- Reduction of the administration centres to manage the costs of the colonies
- The New England colonies were placed under the administration of one governor.
- On 14 May 1686, Joseph Dudley was made president of the Council of New England.
- The main headquarters of the dominion was in Boston.
- Dudley formally took over in Massachusetts on 25 May.
- His administration was put off when the Massachusetts magistrates opposed the elected members of the council.
- What happened under the Dudley Administration?
- Colonial military officers refused to serve.
- Judicial appointments favoured the political moderates.
- People refused to pay the few remaining taxes.
- Sir Edmund Andros assumed power as the Governor in Chief of the Dominion of New England on 20 December 1686.
- His leadership was unpopular due to his disregard for existing leadership structures and dictatorial approaches.
- The composition of the council called for a representative from each colony, but because of travel inconveniences, the council’s quorum was not as diverse as it should have been.
- Andros’ leadership imposed the objectives of the dominion, which infuriated both Puritans and non-Puritans.
- What happened under the Andros Administration?
- Andros banned town hall meetings as they could culminate in a resolution to protest laws and edicts of the governor.
- He promoted the values of the Church of England, holding Anglican services in the local churches, all of which were offensive to Puritans.
- He implemented the Navigation Acts and restricted the trade of the colonies.
- His imposed taxes were seen as unjust and a violation of the Magna Carta, which made provisions for taxation by representatives of the people.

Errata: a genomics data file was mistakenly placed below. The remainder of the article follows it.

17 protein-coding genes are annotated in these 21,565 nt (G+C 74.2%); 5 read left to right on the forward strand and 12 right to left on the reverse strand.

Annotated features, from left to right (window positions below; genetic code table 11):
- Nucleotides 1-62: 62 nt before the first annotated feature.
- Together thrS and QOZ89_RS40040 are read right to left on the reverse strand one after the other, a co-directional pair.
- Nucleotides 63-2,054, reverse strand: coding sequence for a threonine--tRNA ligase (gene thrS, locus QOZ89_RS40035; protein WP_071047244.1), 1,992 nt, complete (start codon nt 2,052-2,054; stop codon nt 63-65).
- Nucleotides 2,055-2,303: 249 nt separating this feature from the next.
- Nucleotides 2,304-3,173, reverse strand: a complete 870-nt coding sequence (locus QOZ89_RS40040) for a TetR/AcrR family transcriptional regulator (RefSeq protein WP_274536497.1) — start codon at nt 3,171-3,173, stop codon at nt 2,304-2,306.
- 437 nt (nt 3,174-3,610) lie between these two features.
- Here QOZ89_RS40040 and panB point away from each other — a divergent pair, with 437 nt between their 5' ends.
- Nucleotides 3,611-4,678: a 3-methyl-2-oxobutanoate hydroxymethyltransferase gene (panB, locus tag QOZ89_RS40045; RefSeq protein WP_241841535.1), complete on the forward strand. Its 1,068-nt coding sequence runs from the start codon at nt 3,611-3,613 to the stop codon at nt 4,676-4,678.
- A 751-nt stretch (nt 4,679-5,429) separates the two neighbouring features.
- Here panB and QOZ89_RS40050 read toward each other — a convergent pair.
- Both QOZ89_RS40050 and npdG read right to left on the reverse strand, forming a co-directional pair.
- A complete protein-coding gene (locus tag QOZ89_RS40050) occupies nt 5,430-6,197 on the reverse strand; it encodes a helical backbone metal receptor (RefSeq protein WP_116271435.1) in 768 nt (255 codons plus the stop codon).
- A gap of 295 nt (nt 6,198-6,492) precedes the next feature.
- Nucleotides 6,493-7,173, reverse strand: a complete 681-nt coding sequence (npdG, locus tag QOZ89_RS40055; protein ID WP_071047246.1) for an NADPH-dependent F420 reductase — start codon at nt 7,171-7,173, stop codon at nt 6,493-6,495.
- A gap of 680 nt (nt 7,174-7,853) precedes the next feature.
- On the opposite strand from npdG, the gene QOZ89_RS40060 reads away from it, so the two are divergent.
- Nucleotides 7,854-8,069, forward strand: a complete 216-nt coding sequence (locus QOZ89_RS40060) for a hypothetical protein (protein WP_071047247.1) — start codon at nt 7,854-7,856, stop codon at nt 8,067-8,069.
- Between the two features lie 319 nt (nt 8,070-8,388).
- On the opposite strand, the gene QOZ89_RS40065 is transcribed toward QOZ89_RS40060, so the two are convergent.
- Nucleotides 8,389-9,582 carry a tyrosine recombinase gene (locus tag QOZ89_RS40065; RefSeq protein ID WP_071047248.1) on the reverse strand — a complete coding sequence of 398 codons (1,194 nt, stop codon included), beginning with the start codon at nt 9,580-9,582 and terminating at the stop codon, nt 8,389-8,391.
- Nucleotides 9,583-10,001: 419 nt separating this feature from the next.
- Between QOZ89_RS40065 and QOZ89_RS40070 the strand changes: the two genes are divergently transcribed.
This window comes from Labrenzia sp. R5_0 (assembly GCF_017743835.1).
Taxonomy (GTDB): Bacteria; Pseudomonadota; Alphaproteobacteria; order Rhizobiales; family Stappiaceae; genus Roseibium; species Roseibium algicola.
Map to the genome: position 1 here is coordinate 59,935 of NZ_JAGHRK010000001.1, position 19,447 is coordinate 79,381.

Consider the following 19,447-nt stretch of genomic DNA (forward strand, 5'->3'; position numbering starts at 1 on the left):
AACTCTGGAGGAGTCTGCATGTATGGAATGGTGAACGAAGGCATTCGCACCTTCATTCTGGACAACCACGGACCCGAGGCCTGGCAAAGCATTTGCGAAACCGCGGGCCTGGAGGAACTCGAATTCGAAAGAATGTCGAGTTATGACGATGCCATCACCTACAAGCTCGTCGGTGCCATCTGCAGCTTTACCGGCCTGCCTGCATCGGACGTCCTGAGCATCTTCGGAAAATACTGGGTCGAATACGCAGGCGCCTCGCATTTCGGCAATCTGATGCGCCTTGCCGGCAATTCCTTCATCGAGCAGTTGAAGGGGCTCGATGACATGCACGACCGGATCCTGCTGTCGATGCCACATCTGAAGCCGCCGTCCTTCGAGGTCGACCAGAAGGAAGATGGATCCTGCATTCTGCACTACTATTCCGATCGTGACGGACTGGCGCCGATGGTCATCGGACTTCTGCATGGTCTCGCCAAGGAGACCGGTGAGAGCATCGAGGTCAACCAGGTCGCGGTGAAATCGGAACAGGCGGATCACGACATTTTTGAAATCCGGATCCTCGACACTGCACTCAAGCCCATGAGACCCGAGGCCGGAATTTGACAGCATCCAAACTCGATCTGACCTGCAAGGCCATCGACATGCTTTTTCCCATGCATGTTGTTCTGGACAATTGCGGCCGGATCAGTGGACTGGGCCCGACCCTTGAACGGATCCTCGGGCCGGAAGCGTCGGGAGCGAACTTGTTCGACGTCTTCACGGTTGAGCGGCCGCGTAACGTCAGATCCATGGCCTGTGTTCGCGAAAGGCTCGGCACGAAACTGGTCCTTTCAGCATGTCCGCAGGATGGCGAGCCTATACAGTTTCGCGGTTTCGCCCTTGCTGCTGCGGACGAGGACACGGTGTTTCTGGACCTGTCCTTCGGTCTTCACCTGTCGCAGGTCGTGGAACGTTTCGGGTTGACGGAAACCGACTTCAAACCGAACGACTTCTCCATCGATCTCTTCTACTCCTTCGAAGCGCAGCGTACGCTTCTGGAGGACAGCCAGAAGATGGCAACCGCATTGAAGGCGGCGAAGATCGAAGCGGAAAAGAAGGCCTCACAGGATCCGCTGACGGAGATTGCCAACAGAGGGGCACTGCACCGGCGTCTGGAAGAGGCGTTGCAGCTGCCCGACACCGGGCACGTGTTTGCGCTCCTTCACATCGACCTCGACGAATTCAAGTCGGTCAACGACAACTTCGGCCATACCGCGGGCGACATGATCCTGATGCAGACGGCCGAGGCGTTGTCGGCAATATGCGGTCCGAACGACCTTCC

- He mainstreamed land management: a land rates system (landowners had to confirm existing land titles) and annual tax on land were introduced.
The Glorious Revolution and the fall of the Dominion
- The Glorious Revolution was a response to the actions of James II and his religious reforms, especially his attempt to reinstate Catholicism.
- The Catholic king, James II, dissolved the Test Act that required all military and civil servants to publicly accept the Anglican Church and its precepts.
- This revocation suppressed Anglicans and Puritans in England and the colonies. He openly favoured Catholic appointees as opposed to Puritans or Anglicans.
- In May 1687, he passed the Acts of Indulgence and Declaration of Indulgence that decriminalised Catholicism and further established the freedom of non-conforming religions.
- Increase Mather expressed his gratitude to James II for the declaration through a letter.
- He then led the religious leaders of Massachusetts with Cotton and planned to influence the court in London.
- Together with other Massachusetts agents, he travelled to England in 1688 to press their case against Andros’ council and were received by King James II, who promised to address the colony’s concerns.
- However, James II abdicated the throne and was replaced by his daughter and son-in-law, Mary and William of Orange, when the Glorious Revolution came about.
- The coup was successful and almost bloodless hence the name ‘Glorious Revolution.’
- The ousting and the replacement of James II were planned by the Puritans, angered by the king’s religious reforms. When the news of revolution reached the colonies, the Dominion of New England collapsed.
- The 1689 Boston revolt on 18 April had Andros, Dudley and other dominion supporters arrested.
- Leaders of the former Massachusetts Bay Colony and members of government displaced by the dominion reclaimed their power.
- Most of the colonies returned to their forms of government prior to the dominion.
- Massachusetts Bay Colony absorbed Plymouth Colony and was issued a royal charter in 1691.
- The Dominion of New England failed in asserting control over its colonies and changed the strictly Puritan independent societies to more secular royal colonies.
- The Glorious Revolution eventually gave way to the expansion of the Bill of Rights to the colonists.
- Following the failure of the dominion, England relaxed its enforcement of laws and regulations of trade in its colonies.